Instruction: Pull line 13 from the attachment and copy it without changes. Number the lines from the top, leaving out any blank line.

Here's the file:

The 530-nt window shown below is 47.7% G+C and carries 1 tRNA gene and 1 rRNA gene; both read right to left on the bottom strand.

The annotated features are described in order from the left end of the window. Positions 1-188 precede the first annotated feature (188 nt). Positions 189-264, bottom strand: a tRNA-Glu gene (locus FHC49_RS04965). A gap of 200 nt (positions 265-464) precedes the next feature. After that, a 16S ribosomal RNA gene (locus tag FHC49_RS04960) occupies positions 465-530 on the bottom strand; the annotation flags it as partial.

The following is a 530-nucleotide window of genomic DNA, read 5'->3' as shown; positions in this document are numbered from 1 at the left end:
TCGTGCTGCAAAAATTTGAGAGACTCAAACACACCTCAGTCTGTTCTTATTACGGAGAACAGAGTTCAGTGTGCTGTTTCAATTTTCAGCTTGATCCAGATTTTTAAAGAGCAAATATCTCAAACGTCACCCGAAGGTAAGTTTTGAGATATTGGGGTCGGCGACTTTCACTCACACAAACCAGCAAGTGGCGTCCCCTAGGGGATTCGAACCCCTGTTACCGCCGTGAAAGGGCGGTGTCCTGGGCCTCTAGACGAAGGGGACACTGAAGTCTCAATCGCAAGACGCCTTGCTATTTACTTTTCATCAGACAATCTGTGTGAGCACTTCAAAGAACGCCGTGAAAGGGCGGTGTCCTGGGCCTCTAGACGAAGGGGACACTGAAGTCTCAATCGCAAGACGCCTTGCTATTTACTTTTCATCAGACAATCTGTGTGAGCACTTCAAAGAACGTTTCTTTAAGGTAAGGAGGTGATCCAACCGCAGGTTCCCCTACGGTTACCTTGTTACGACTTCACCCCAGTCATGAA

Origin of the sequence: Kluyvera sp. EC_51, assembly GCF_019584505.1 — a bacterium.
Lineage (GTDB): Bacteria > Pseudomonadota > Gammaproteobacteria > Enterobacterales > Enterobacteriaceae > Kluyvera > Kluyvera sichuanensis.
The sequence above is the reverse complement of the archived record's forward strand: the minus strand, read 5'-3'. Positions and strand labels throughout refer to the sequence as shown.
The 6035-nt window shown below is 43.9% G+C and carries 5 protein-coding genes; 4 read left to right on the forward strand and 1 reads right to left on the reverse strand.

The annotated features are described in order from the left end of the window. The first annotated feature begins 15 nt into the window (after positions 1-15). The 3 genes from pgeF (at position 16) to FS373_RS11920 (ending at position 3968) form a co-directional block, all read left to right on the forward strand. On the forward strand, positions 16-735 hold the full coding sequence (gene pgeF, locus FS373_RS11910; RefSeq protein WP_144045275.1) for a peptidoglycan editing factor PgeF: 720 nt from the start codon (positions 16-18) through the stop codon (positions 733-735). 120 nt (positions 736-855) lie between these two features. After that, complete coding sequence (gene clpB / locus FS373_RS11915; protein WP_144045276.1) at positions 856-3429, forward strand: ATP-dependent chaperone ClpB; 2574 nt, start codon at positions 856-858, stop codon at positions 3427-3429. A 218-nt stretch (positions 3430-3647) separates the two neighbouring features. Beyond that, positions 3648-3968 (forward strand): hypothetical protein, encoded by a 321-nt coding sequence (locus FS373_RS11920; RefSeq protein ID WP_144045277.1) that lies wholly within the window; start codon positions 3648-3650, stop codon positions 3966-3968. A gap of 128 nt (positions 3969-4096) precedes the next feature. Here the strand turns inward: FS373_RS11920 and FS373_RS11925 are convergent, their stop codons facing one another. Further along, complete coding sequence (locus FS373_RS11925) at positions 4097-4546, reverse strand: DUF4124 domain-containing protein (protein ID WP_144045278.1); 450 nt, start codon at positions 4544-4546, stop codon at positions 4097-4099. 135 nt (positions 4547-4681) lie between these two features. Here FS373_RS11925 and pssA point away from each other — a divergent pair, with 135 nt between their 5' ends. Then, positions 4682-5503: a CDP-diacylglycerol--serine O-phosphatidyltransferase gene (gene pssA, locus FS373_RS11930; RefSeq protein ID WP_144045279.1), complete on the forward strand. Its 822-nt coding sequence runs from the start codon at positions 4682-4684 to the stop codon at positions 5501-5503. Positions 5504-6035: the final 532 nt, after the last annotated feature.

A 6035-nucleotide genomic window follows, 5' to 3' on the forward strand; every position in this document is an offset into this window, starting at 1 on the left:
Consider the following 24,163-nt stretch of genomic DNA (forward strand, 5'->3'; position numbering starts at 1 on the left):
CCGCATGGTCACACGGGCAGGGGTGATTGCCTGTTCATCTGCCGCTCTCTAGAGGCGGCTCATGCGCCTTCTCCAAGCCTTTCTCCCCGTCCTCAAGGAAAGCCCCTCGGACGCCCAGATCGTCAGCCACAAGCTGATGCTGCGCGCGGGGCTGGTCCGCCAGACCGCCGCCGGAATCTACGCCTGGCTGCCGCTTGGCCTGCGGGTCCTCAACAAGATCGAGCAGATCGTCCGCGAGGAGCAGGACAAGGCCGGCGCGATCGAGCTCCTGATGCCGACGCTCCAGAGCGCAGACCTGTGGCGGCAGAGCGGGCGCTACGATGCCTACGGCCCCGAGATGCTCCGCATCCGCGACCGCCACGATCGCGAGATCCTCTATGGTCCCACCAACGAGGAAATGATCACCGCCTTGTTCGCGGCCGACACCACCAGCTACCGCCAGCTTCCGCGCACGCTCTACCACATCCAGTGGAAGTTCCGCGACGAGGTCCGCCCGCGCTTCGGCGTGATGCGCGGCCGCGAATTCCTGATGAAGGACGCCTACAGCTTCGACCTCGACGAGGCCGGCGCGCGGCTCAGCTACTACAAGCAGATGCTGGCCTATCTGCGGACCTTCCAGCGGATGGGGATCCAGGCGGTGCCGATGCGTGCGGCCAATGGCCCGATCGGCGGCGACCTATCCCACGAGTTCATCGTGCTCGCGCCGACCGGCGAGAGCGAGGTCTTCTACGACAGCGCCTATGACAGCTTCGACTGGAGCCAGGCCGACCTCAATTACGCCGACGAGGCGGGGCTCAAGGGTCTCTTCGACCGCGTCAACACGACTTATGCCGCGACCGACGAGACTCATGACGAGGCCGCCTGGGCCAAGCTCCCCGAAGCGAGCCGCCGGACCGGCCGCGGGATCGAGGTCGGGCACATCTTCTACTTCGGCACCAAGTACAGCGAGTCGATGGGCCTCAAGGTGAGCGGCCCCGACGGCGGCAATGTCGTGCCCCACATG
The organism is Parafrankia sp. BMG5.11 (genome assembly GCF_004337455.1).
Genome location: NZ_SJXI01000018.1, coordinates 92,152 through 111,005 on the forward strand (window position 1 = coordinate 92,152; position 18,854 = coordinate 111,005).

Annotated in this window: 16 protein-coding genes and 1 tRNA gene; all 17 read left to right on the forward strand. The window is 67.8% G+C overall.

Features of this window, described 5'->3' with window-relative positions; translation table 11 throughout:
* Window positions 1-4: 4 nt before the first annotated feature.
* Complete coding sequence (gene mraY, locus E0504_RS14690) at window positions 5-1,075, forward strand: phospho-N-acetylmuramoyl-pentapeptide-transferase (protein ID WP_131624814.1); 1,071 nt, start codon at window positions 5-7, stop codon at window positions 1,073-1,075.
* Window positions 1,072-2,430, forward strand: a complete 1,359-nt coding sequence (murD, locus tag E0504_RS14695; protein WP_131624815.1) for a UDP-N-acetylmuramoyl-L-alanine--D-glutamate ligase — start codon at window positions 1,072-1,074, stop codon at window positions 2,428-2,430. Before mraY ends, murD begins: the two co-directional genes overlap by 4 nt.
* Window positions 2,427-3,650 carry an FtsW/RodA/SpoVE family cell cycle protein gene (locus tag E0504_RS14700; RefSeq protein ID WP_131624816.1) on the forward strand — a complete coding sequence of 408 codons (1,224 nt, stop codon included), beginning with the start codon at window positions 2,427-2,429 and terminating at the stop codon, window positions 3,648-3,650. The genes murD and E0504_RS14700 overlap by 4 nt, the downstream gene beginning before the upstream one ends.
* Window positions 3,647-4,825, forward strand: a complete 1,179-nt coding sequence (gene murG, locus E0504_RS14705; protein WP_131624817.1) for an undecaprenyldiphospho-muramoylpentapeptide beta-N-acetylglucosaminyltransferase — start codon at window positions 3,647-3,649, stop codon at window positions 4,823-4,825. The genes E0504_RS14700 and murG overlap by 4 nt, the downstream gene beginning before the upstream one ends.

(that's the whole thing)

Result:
The organism is Parafrankia sp. BMG5.11 (genome assembly GCF_004337455.1).